Anyway, my own review of this episode would be pretty glowing and I'm not going to write it all since I've already written enough. I love “Waltz” for Alaimo's performance and for Sisko's characterization. At the beginning of the hour, our hero chastises himself in his log for wishing death on Dukat – it's all very Star Trek and to be expected. By the end, he's been forced to unload both barrels on the man and suddenly that Federation party line for procedure and tolerance gives way to the raw passion of a man whose belief in utopian values goes far deeper than a simple oath-taking.

My only real issue with “Waltz” is Dukat's escape. I understand the character is too valuable to be killed, and I wouldn't presume to out and out say that killing him would have been “better”, but “Waltz” feels like such a natural conclusion to Dukat's story that having him live to fight another day almost makes me feel like the episode pulled its last punch.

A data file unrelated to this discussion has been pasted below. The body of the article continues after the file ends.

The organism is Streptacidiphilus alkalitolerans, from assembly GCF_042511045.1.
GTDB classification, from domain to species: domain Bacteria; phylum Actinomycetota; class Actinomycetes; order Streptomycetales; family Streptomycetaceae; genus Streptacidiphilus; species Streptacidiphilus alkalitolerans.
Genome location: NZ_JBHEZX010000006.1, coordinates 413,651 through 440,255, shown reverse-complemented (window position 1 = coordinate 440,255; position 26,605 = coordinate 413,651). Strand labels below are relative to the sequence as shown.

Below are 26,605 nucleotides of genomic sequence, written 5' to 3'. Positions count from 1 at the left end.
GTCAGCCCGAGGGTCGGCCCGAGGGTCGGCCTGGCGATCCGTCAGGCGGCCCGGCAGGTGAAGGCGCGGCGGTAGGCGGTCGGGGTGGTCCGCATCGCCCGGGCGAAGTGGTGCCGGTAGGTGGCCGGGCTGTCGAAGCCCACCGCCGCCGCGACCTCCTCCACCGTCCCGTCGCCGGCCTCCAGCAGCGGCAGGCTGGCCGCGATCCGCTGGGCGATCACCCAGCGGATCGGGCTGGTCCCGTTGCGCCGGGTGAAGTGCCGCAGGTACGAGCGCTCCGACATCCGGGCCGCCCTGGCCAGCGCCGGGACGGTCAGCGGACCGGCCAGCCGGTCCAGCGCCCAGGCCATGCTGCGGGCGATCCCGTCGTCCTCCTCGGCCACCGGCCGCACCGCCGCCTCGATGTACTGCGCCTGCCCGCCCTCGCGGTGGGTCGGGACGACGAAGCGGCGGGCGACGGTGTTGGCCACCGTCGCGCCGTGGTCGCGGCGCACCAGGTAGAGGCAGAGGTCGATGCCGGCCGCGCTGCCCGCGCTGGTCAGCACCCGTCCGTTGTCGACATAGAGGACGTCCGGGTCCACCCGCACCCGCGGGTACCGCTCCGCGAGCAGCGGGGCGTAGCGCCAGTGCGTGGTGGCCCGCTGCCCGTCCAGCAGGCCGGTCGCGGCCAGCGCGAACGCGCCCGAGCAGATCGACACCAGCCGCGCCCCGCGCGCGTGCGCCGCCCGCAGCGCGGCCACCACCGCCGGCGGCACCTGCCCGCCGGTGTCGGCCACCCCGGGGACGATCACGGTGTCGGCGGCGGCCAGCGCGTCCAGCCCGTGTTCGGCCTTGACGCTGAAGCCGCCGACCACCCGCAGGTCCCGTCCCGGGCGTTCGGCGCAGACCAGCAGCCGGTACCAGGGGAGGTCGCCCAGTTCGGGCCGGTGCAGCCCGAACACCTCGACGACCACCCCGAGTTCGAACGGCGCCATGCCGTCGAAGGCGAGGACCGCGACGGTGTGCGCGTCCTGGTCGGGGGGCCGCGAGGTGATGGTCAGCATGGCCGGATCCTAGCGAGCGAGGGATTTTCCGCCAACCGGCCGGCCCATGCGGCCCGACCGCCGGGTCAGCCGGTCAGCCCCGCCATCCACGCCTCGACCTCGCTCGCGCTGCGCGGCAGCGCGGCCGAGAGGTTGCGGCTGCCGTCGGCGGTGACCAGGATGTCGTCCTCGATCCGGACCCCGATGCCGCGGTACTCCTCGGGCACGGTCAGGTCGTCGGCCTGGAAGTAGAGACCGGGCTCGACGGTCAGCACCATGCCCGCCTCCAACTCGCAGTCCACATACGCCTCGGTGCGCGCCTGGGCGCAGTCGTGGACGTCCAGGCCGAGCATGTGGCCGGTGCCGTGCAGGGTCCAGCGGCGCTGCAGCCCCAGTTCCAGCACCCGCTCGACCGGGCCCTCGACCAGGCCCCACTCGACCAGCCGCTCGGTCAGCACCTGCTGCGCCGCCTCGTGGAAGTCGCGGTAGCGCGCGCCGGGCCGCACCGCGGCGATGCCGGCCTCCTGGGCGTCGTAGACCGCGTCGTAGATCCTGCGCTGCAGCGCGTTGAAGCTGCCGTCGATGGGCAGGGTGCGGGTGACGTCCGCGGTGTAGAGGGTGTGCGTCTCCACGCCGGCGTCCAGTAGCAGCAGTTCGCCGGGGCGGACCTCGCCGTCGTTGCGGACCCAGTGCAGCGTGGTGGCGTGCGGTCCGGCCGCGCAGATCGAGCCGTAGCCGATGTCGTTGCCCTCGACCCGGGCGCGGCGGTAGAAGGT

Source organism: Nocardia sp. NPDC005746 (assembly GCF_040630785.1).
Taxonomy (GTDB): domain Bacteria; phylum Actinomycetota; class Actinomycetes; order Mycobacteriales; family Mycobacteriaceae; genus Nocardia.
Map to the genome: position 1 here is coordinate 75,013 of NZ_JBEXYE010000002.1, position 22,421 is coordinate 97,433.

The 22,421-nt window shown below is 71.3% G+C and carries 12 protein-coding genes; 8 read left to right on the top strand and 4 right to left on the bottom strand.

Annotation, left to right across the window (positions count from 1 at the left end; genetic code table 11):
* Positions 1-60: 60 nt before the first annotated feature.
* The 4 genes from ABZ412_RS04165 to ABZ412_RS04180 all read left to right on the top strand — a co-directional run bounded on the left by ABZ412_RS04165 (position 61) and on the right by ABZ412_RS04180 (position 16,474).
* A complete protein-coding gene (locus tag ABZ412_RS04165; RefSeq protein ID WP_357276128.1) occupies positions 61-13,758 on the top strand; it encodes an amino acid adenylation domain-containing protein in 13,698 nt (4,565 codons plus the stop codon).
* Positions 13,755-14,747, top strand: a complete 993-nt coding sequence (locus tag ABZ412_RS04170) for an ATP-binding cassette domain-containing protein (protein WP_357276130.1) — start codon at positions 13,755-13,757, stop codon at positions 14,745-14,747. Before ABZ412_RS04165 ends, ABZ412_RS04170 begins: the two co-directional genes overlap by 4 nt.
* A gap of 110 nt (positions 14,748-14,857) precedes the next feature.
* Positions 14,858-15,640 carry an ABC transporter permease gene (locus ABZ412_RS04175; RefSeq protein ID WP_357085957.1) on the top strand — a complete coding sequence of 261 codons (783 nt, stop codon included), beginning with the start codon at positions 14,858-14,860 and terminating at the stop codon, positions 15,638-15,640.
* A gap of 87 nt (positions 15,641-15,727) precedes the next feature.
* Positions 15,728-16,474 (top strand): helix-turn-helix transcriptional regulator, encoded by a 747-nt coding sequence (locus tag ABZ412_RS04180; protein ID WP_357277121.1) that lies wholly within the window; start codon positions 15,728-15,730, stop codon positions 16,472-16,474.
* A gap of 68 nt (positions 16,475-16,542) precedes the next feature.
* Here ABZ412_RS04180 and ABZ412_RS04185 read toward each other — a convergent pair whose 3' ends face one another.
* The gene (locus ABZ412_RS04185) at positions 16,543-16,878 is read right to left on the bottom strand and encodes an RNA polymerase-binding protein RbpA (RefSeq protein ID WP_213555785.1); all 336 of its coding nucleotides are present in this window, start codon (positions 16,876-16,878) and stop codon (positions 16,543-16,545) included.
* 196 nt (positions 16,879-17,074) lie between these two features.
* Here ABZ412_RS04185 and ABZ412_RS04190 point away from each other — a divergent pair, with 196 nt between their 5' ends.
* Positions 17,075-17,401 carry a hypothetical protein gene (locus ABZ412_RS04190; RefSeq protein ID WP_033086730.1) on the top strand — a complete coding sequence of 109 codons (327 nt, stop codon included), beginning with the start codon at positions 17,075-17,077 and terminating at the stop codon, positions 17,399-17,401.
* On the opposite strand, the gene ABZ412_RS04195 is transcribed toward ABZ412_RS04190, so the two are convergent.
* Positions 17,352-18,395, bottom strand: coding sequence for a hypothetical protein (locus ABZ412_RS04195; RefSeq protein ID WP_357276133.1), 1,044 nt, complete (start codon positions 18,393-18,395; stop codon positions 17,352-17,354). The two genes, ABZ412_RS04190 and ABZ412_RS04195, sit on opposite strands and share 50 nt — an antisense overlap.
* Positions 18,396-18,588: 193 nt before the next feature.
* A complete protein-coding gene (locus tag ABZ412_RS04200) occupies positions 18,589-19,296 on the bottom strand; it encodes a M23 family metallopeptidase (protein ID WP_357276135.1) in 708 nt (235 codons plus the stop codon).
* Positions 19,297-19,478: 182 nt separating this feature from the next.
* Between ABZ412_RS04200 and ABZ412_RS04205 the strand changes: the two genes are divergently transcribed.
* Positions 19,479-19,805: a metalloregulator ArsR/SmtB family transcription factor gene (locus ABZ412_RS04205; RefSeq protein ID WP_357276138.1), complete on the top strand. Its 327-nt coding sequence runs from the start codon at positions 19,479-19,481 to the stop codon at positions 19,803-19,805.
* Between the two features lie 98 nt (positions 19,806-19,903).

I know where the story goes from here, though I won't judge it until I finish my re-watch. A lot of commenters seem to see this as the beginning of the end, but any failures on the part of future episodes to interpret what should move forward from “Waltz” shouldn't be blamed on “Waltz” itself.

3-1/2 stars, though “Waltz” probably contains enough excellent material to make it a full 4 star gem. Regardless of star ratings, this is a DS9 classic and my close-second favourite Dukat show after S4's secretly excellent “Return to Grace.”